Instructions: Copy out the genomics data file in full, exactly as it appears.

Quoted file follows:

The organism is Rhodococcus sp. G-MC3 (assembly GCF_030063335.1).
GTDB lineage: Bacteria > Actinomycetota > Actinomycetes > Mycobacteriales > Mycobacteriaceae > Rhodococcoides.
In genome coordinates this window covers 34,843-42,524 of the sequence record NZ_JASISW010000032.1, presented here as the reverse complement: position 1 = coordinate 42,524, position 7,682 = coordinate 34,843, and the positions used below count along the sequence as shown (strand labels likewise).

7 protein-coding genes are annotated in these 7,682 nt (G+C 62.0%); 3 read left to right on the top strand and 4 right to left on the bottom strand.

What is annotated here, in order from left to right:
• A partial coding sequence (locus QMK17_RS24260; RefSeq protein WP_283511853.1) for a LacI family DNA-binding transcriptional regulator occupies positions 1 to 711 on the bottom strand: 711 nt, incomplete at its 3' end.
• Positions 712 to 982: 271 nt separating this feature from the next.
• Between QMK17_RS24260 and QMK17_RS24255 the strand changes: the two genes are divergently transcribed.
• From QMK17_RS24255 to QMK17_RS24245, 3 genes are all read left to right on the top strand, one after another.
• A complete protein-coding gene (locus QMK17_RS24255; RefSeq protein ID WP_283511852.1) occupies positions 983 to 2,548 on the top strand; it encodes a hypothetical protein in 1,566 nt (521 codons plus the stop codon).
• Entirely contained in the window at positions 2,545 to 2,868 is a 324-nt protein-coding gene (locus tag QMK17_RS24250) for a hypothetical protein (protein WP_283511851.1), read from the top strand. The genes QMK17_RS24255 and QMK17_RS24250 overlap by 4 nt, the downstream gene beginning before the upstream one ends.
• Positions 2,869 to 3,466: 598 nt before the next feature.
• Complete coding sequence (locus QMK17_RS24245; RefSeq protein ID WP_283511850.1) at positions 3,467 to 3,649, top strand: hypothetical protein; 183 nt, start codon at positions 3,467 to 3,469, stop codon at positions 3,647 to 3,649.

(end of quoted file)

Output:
The organism is Rhodococcus sp. G-MC3 (assembly GCF_030063335.1).
GTDB lineage: Bacteria > Actinomycetota > Actinomycetes > Mycobacteriales > Mycobacteriaceae > Rhodococcoides.
In genome coordinates this window covers 34,843-42,524 of the sequence record NZ_JASISW010000032.1, presented here as the reverse complement: position 1 = coordinate 42,524, position 7,682 = coordinate 34,843, and the positions used below count along the sequence as shown (strand labels likewise).

7 protein-coding genes are annotated in these 7,682 nt (G+C 62.0%); 3 read left to right on the top strand and 4 right to left on the bottom strand.

What is annotated here, in order from left to right:
• A partial coding sequence (locus QMK17_RS24260; RefSeq protein WP_283511853.1) for a LacI family DNA-binding transcriptional regulator occupies positions 1 to 711 on the bottom strand: 711 nt, incomplete at its 3' end.
• Positions 712 to 982: 271 nt separating this feature from the next.
• Between QMK17_RS24260 and QMK17_RS24255 the strand changes: the two genes are divergently transcribed.
• From QMK17_RS24255 to QMK17_RS24245, 3 genes are all read left to right on the top strand, one after another.
• A complete protein-coding gene (locus QMK17_RS24255; RefSeq protein ID WP_283511852.1) occupies positions 983 to 2,548 on the top strand; it encodes a hypothetical protein in 1,566 nt (521 codons plus the stop codon).
• Entirely contained in the window at positions 2,545 to 2,868 is a 324-nt protein-coding gene (locus tag QMK17_RS24250) for a hypothetical protein (protein WP_283511851.1), read from the top strand. The genes QMK17_RS24255 and QMK17_RS24250 overlap by 4 nt, the downstream gene beginning before the upstream one ends.
• Positions 2,869 to 3,466: 598 nt before the next feature.
• Complete coding sequence (locus QMK17_RS24245; RefSeq protein ID WP_283511850.1) at positions 3,467 to 3,649, top strand: hypothetical protein; 183 nt, start codon at positions 3,467 to 3,469, stop codon at positions 3,647 to 3,649.